the discussion on Chapter 1
no-no’s. See part I here!
The current issue of Writer’s Digest magazine (Sept/Oct 08) has a piece in it that I wrote on literary agents’ chapter 1 pet peeves. For it, I basically just contacted a whole bunch of agents – new and experienced, fiction and nonfiction, Christian and not, juvenile and adult – and asked them all what they hate to see in chapter 1.
They gave a lot of great feedback – real good practical stuff touching on cliches and pet peeves and overused beginnings. Here is some of the responses that we put in the printed article:
“Most agents hate prologues. Just make the first chapter relevant and well written.”
– Andrea Brown, Andrea Brown Literary Agency
“Slow writing with a lot of description puts me off very quickly. I like a first chapter that moves quickly and draws me in so I’m immediately hooked.”
– Andrea Hurst, Andrea Hurst Literary Management
“Avoid any description of the weather.”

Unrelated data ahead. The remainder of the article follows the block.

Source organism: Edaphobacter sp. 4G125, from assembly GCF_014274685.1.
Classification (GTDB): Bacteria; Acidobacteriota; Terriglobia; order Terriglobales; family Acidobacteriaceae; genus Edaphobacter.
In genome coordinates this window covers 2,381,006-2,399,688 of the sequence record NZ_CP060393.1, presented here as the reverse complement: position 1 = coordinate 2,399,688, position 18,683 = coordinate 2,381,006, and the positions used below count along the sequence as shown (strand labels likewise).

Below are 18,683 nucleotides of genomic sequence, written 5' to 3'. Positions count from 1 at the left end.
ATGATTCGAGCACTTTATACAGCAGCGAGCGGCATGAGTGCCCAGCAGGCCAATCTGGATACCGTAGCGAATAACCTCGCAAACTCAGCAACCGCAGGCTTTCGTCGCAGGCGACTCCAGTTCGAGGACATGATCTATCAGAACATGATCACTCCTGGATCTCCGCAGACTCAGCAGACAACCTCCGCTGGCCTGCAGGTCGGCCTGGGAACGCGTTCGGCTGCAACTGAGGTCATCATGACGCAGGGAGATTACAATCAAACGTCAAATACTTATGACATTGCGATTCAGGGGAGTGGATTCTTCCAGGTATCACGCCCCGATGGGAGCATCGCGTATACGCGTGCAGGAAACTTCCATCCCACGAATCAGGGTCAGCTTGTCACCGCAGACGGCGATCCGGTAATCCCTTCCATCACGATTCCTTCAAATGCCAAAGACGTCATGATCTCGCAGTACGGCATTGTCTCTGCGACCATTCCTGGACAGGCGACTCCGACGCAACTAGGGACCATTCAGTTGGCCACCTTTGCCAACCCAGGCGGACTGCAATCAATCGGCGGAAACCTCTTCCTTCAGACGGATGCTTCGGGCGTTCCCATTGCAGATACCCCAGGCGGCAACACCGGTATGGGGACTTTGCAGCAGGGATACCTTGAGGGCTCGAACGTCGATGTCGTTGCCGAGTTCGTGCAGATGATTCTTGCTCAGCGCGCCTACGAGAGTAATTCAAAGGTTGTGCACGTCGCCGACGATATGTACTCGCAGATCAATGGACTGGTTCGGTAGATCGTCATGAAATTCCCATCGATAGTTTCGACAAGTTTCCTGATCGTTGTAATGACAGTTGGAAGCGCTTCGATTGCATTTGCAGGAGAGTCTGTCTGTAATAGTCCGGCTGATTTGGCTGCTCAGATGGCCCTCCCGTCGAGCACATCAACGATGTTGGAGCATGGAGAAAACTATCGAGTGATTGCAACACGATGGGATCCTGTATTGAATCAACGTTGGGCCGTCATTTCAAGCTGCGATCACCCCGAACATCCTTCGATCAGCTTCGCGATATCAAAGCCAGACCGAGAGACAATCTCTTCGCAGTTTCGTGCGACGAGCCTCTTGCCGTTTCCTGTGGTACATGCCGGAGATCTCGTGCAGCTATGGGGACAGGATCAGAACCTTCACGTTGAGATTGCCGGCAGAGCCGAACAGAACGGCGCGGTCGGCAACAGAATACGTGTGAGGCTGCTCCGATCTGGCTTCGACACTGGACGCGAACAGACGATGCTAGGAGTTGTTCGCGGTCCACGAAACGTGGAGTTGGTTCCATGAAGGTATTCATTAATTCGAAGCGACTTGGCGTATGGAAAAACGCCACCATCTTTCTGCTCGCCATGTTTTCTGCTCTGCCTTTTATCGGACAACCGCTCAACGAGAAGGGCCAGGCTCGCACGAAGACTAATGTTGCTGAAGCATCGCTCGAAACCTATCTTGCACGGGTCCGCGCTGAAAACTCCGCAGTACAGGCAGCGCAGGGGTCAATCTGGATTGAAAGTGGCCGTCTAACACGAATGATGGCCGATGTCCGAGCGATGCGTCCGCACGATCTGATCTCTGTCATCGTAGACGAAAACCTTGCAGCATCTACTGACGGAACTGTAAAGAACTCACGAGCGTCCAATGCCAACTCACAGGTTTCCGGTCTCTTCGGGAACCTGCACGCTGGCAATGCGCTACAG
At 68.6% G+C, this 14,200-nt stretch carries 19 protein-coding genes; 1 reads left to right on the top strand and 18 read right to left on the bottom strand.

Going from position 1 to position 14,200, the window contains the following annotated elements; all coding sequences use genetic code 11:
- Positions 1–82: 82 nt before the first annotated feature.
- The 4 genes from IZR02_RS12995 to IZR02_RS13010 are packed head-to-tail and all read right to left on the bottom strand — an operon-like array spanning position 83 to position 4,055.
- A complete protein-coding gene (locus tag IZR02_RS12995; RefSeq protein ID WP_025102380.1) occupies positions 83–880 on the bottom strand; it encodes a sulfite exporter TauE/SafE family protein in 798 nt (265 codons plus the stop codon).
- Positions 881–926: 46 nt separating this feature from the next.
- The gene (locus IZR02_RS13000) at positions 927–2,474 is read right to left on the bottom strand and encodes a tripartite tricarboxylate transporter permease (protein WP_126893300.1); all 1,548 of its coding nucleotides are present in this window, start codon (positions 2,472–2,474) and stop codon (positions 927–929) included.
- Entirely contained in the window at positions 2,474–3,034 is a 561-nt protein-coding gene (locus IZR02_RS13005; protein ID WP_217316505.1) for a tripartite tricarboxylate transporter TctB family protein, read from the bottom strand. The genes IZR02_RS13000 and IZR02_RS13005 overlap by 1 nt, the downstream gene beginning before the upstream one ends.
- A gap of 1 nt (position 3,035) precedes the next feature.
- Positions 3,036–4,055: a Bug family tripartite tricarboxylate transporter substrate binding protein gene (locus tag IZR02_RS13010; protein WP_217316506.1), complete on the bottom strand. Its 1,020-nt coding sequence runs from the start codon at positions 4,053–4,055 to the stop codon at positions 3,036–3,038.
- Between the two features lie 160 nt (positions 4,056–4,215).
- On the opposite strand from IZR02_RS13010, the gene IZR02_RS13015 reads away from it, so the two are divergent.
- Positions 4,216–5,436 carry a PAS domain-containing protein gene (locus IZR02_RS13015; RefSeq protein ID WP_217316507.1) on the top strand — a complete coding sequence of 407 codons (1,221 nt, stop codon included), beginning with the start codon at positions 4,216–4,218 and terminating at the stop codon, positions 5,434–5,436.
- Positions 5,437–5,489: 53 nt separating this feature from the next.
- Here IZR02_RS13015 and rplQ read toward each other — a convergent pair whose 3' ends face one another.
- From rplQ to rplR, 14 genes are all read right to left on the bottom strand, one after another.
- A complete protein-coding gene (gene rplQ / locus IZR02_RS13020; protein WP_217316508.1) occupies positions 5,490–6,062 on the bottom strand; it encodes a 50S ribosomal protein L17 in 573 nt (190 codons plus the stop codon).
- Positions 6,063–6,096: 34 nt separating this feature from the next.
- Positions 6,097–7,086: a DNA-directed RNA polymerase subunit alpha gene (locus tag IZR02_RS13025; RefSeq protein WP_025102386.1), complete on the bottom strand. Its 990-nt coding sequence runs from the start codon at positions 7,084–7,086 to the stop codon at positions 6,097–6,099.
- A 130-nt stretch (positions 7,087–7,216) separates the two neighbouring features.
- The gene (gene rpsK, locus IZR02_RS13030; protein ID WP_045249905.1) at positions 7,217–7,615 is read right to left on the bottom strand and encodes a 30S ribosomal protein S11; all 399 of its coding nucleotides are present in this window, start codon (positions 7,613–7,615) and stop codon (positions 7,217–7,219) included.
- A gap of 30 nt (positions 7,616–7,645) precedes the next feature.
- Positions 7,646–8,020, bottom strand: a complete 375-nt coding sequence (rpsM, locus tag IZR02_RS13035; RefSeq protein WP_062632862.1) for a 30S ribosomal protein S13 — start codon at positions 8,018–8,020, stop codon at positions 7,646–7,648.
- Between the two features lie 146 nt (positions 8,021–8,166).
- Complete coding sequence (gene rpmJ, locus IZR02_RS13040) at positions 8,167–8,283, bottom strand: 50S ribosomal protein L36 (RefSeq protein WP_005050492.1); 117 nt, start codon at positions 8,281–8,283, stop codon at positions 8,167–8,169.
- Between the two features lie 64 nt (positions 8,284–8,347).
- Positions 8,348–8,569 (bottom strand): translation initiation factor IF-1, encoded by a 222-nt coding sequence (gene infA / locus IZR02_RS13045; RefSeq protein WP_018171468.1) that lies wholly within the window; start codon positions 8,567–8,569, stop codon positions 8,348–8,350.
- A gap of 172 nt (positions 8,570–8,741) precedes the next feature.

– Denise Marcil, Denise Marcil Literary Agency
“I don’t like it when the main character dies at the end of Chapter 1. Why did I just spend all this time with this character? I feel cheated.”
– Cricket Freeman, August Agency
“A cheesy hook drives me nuts. They say ‘Open with a hook!’ to grab the reader. That’s true, but there’s a fine line between an intriguing hook and one that’s just silly. An example of a silly hook would be opening with a line of overtly sexual dialogue. Or opening with a hook that’s just too convoluted to be truly interesting.”
– Daniel Lazar, Writers House
” ‘The Weather’ is always a problem – the author feels he has to set up the scene and tell us who the characters are, etc. I like starting a story in media res.”
– Elizabeth Pomada, Larsen-Pomada Literary Agents